Legally speaking, this is nonsense upon stilts. As I pointed out after the oral argument:
The ultimate question, though, under the First Amendment or RFRA, is whether a corporation, an artificial entity created by the state to shield its owners from liability for debts contracted by the business, to enjoy perpetual life (and thus avert the problems businesses face when a principal dies), and to enjoy special tax privileges, can properly be treated as being the same entity as its owners for the purposes of religious expression rights. In other words, is this legal fiction to be treated as separate from its owners to their benefit in commercial transactions but as being one with them for religious purposes? And what of the well-rooted doctrine that the purpose of business corporations is to maximize return to shareholders, not to allow management to serve its own vision of the good with the shareholders' investment? (I'm not a fan of this rather bleak doctrine, but as Professor Bainbridge at the link notes, cultivating goodwill through socially responsible behavior may fall within the remit of the corporation). The point is, for-profit business corporations are separate from their owners, and not organized for religious purposes. If they are treated as vehicles for their owners' religious expressions, you are giving the owners a double advantage--shielding them from the worst risks of doing business while multiplying their ability to enforce their religious views on employees, clients and others.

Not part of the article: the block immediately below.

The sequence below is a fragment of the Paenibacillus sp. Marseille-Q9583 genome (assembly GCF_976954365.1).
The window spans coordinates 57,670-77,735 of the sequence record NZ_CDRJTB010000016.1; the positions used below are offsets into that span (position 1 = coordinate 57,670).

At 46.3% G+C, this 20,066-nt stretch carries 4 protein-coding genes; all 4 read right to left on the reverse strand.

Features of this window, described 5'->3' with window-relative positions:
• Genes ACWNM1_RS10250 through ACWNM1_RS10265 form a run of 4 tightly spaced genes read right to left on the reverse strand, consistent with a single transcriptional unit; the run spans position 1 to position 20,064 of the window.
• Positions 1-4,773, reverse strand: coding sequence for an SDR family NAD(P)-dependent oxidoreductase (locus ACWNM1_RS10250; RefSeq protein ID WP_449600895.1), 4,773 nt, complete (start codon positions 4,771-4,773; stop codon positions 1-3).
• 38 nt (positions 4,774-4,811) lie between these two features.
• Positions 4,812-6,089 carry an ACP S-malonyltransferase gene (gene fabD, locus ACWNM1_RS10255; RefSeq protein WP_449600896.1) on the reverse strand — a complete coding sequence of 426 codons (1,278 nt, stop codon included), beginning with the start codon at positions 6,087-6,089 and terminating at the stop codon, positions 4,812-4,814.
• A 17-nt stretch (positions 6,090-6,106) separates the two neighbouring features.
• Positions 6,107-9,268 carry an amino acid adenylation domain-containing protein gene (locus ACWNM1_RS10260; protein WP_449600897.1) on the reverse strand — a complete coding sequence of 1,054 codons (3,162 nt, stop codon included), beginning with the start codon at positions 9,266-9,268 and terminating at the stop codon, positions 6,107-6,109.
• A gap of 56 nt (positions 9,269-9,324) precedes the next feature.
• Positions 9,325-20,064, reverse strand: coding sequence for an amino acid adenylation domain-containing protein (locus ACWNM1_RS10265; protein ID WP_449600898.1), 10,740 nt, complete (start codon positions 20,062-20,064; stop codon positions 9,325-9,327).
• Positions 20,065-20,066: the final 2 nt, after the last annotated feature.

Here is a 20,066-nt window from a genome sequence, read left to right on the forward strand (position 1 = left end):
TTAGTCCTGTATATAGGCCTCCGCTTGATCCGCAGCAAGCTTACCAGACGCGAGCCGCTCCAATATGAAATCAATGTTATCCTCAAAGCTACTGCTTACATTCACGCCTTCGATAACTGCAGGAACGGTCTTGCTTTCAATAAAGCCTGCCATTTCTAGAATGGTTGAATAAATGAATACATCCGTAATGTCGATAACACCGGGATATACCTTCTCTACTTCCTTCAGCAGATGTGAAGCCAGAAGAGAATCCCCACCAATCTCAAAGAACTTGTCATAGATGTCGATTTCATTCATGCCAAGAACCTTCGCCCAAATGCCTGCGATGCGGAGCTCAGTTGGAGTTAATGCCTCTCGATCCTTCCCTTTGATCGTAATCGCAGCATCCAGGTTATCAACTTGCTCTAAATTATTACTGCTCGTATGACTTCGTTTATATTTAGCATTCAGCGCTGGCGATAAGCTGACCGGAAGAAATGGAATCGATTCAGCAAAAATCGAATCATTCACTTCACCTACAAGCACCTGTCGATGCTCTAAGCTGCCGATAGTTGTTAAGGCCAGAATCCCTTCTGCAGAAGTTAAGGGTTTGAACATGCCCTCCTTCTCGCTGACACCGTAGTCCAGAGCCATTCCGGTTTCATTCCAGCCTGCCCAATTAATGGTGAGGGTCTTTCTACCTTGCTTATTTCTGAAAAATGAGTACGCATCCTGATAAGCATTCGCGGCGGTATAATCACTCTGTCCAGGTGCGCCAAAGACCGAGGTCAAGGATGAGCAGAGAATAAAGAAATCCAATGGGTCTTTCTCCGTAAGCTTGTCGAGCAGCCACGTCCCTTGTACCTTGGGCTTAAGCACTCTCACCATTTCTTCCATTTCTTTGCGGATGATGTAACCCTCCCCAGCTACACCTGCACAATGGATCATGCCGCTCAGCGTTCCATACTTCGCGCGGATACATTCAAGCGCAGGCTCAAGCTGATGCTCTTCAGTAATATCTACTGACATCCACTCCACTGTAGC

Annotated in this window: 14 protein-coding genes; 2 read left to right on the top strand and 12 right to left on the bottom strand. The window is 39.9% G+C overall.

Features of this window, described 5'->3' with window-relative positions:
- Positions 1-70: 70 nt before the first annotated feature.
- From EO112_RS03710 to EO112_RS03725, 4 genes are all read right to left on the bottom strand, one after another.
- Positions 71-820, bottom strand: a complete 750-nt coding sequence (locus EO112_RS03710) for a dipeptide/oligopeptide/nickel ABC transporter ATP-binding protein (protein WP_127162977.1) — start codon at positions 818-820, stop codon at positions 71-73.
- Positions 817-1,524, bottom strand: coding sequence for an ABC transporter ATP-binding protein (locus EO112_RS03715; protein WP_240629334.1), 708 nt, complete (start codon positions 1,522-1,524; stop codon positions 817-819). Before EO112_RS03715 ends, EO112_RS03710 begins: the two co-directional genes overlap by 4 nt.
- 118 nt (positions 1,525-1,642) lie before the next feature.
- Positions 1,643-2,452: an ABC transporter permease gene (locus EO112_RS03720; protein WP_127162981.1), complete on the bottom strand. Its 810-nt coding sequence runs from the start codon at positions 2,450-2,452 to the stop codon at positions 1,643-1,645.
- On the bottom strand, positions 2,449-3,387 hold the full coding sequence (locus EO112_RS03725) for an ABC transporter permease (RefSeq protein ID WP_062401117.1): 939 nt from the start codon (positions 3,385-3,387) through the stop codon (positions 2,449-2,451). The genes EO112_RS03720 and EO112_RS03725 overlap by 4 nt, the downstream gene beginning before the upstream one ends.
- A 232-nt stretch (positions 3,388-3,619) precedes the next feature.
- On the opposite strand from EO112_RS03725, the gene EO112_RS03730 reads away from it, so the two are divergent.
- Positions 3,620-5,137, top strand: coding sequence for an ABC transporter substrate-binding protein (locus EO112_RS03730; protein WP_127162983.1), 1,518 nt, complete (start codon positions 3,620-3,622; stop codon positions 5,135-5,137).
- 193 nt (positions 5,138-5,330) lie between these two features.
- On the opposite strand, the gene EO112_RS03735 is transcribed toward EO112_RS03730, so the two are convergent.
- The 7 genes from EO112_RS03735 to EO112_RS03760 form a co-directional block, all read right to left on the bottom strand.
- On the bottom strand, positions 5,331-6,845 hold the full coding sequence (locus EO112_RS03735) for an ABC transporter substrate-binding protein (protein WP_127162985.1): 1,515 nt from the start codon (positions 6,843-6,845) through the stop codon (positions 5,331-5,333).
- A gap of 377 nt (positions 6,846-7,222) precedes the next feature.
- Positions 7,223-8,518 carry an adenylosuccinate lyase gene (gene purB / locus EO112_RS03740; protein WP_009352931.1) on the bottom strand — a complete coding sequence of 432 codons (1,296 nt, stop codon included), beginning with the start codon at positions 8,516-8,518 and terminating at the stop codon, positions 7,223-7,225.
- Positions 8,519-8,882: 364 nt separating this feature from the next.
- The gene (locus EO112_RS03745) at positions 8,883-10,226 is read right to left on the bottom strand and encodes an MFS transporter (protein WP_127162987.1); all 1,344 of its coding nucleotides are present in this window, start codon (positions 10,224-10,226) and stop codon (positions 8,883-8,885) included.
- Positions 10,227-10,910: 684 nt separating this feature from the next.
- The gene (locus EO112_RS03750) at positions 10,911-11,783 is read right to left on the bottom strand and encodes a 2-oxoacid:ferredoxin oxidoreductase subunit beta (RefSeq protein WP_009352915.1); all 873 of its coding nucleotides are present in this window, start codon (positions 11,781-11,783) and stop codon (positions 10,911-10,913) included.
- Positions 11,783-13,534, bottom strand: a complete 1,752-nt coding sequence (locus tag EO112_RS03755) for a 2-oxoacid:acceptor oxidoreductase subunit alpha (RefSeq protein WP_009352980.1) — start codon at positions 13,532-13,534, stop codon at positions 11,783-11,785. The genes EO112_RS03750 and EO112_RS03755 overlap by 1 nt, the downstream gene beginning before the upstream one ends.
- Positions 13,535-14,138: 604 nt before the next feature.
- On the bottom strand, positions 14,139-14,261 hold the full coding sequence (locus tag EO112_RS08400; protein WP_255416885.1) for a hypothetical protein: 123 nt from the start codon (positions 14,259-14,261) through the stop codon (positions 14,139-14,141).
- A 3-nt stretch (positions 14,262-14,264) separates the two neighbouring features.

Yup.

The only good news is that, RFRA being a statute, Congress can amend it. Of course, not this Congress, but someday. Huzzah!

So, how is this all for the best? It isn't, of course. Except for in the sense that it exposes the Court's stochastic, unreasoned approach to legal analysis in a way that doesn't permanently deform the legal landscape, if RFRA can be amended or repealed by a less theocratically inclined Congress.

And it vindicates Laurence Tribe's design to abandon making artificial sense of a those stochastic, ends-oriented opinions years after the event.

Saturday, June 28, 2014

The End of the World



Today is the 100th anniversary of the assassination of Archduke Franz Ferdinand and his consort, the Duchess of Hohenberg, the first domino that fell leading to the chaos of the First World War.

Living as we do in the world formed not only by that convulsion, but by another twenty-five years later, it is very difficult for us to comprehend the shattering effect of that first war,the "war to end all wars."